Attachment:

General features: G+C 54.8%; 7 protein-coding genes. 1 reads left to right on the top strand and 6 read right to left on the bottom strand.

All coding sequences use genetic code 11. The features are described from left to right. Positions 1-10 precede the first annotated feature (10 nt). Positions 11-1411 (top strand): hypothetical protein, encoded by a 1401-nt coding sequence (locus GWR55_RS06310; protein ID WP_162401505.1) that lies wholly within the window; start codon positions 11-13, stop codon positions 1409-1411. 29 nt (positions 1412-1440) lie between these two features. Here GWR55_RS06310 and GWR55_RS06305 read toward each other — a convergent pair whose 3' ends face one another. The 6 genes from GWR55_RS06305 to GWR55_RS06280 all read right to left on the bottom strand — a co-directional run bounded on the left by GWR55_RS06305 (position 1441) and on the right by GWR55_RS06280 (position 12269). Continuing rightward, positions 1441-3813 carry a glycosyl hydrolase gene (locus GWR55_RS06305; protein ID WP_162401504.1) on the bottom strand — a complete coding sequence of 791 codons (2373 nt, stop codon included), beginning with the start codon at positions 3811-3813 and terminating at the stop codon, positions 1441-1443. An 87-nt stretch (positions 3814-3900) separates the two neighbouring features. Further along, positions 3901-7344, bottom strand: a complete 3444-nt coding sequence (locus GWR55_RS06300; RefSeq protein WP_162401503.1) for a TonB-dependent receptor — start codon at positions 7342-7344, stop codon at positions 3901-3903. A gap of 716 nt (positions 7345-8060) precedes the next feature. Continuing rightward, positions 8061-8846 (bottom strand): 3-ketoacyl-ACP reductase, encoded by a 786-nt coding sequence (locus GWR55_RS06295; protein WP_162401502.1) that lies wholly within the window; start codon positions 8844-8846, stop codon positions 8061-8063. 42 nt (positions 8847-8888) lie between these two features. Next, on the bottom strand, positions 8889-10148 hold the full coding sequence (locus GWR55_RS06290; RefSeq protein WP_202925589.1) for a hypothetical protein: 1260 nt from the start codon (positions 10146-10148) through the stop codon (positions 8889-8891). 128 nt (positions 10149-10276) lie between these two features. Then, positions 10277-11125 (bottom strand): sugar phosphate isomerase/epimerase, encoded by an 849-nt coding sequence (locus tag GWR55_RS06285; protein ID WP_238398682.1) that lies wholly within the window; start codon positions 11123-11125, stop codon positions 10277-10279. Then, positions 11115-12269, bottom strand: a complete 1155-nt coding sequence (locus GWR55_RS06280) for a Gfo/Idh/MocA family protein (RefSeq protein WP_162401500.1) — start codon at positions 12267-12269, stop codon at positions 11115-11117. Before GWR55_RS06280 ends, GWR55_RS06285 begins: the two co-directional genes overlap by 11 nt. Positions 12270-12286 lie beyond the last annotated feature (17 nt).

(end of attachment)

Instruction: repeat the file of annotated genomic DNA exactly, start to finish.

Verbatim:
General features: G+C 54.8%; 7 protein-coding genes. 1 reads left to right on the top strand and 6 read right to left on the bottom strand.

All coding sequences use genetic code 11. The features are described from left to right. Positions 1-10 precede the first annotated feature (10 nt). Positions 11-1411 (top strand): hypothetical protein, encoded by a 1401-nt coding sequence (locus GWR55_RS06310; protein ID WP_162401505.1) that lies wholly within the window; start codon positions 11-13, stop codon positions 1409-1411. 29 nt (positions 1412-1440) lie between these two features. Here GWR55_RS06310 and GWR55_RS06305 read toward each other — a convergent pair whose 3' ends face one another. The 6 genes from GWR55_RS06305 to GWR55_RS06280 all read right to left on the bottom strand — a co-directional run bounded on the left by GWR55_RS06305 (position 1441) and on the right by GWR55_RS06280 (position 12269). Continuing rightward, positions 1441-3813 carry a glycosyl hydrolase gene (locus GWR55_RS06305; protein ID WP_162401504.1) on the bottom strand — a complete coding sequence of 791 codons (2373 nt, stop codon included), beginning with the start codon at positions 3811-3813 and terminating at the stop codon, positions 1441-1443. An 87-nt stretch (positions 3814-3900) separates the two neighbouring features. Further along, positions 3901-7344, bottom strand: a complete 3444-nt coding sequence (locus GWR55_RS06300; RefSeq protein WP_162401503.1) for a TonB-dependent receptor — start codon at positions 7342-7344, stop codon at positions 3901-3903. A gap of 716 nt (positions 7345-8060) precedes the next feature. Continuing rightward, positions 8061-8846 (bottom strand): 3-ketoacyl-ACP reductase, encoded by a 786-nt coding sequence (locus GWR55_RS06295; protein WP_162401502.1) that lies wholly within the window; start codon positions 8844-8846, stop codon positions 8061-8063. 42 nt (positions 8847-8888) lie between these two features. Next, on the bottom strand, positions 8889-10148 hold the full coding sequence (locus GWR55_RS06290; RefSeq protein WP_202925589.1) for a hypothetical protein: 1260 nt from the start codon (positions 10146-10148) through the stop codon (positions 8889-8891). 128 nt (positions 10149-10276) lie between these two features. Then, positions 10277-11125 (bottom strand): sugar phosphate isomerase/epimerase, encoded by an 849-nt coding sequence (locus tag GWR55_RS06285; protein ID WP_238398682.1) that lies wholly within the window; start codon positions 11123-11125, stop codon positions 10277-10279. Then, positions 11115-12269, bottom strand: a complete 1155-nt coding sequence (locus GWR55_RS06280) for a Gfo/Idh/MocA family protein (RefSeq protein WP_162401500.1) — start codon at positions 12267-12269, stop codon at positions 11115-11117. Before GWR55_RS06280 ends, GWR55_RS06285 begins: the two co-directional genes overlap by 11 nt. Positions 12270-12286 lie beyond the last annotated feature (17 nt).